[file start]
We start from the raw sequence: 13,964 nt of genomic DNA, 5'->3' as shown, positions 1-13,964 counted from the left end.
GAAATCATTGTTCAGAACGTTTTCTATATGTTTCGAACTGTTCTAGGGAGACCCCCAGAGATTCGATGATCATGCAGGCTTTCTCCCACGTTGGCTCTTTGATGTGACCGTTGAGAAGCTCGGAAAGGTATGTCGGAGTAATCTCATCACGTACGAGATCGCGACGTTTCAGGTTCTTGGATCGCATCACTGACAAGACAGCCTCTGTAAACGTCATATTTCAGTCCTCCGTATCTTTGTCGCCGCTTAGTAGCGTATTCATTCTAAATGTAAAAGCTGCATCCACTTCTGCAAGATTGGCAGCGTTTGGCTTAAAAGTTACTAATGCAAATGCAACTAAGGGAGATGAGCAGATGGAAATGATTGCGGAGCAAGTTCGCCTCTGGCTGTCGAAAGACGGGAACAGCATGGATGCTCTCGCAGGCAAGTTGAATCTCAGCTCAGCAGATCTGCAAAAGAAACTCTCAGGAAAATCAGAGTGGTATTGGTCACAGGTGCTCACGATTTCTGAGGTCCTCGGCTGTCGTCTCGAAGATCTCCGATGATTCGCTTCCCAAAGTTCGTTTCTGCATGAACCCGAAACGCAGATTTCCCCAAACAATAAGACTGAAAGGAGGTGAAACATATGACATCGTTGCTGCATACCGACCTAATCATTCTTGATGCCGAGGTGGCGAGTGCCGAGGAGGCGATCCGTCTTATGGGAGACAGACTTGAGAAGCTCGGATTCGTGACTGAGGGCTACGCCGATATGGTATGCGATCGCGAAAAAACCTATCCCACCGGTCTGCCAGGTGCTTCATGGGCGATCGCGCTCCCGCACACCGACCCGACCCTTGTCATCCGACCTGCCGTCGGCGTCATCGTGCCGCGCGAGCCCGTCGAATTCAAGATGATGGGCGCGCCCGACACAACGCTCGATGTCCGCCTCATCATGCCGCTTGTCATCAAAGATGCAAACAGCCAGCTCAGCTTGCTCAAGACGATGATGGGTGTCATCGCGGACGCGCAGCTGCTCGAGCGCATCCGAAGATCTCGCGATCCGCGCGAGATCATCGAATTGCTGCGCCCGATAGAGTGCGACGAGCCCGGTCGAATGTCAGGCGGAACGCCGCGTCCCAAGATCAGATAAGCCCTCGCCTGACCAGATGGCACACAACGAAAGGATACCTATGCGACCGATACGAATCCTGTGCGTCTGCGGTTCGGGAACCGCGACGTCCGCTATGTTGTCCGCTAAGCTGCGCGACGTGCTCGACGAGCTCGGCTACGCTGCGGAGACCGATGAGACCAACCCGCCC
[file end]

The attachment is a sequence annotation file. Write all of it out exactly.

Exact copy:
We start from the raw sequence: 13,964 nt of genomic DNA, 5'->3' as shown, positions 1-13,964 counted from the left end.
GAAATCATTGTTCAGAACGTTTTCTATATGTTTCGAACTGTTCTAGGGAGACCCCCAGAGATTCGATGATCATGCAGGCTTTCTCCCACGTTGGCTCTTTGATGTGACCGTTGAGAAGCTCGGAAAGGTATGTCGGAGTAATCTCATCACGTACGAGATCGCGACGTTTCAGGTTCTTGGATCGCATCACTGACAAGACAGCCTCTGTAAACGTCATATTTCAGTCCTCCGTATCTTTGTCGCCGCTTAGTAGCGTATTCATTCTAAATGTAAAAGCTGCATCCACTTCTGCAAGATTGGCAGCGTTTGGCTTAAAAGTTACTAATGCAAATGCAACTAAGGGAGATGAGCAGATGGAAATGATTGCGGAGCAAGTTCGCCTCTGGCTGTCGAAAGACGGGAACAGCATGGATGCTCTCGCAGGCAAGTTGAATCTCAGCTCAGCAGATCTGCAAAAGAAACTCTCAGGAAAATCAGAGTGGTATTGGTCACAGGTGCTCACGATTTCTGAGGTCCTCGGCTGTCGTCTCGAAGATCTCCGATGATTCGCTTCCCAAAGTTCGTTTCTGCATGAACCCGAAACGCAGATTTCCCCAAACAATAAGACTGAAAGGAGGTGAAACATATGACATCGTTGCTGCATACCGACCTAATCATTCTTGATGCCGAGGTGGCGAGTGCCGAGGAGGCGATCCGTCTTATGGGAGACAGACTTGAGAAGCTCGGATTCGTGACTGAGGGCTACGCCGATATGGTATGCGATCGCGAAAAAACCTATCCCACCGGTCTGCCAGGTGCTTCATGGGCGATCGCGCTCCCGCACACCGACCCGACCCTTGTCATCCGACCTGCCGTCGGCGTCATCGTGCCGCGCGAGCCCGTCGAATTCAAGATGATGGGCGCGCCCGACACAACGCTCGATGTCCGCCTCATCATGCCGCTTGTCATCAAAGATGCAAACAGCCAGCTCAGCTTGCTCAAGACGATGATGGGTGTCATCGCGGACGCGCAGCTGCTCGAGCGCATCCGAAGATCTCGCGATCCGCGCGAGATCATCGAATTGCTGCGCCCGATAGAGTGCGACGAGCCCGGTCGAATGTCAGGCGGAACGCCGCGTCCCAAGATCAGATAAGCCCTCGCCTGACCAGATGGCACACAACGAAAGGATACCTATGCGACCGATACGAATCCTGTGCGTCTGCGGTTCGGGAACCGCGACGTCCGCTATGTTGTCCGCTAAGCTGCGCGACGTGCTCGACGAGCTCGGCTACGCTGCGGAGACCGATGAGACCAACCCGCCC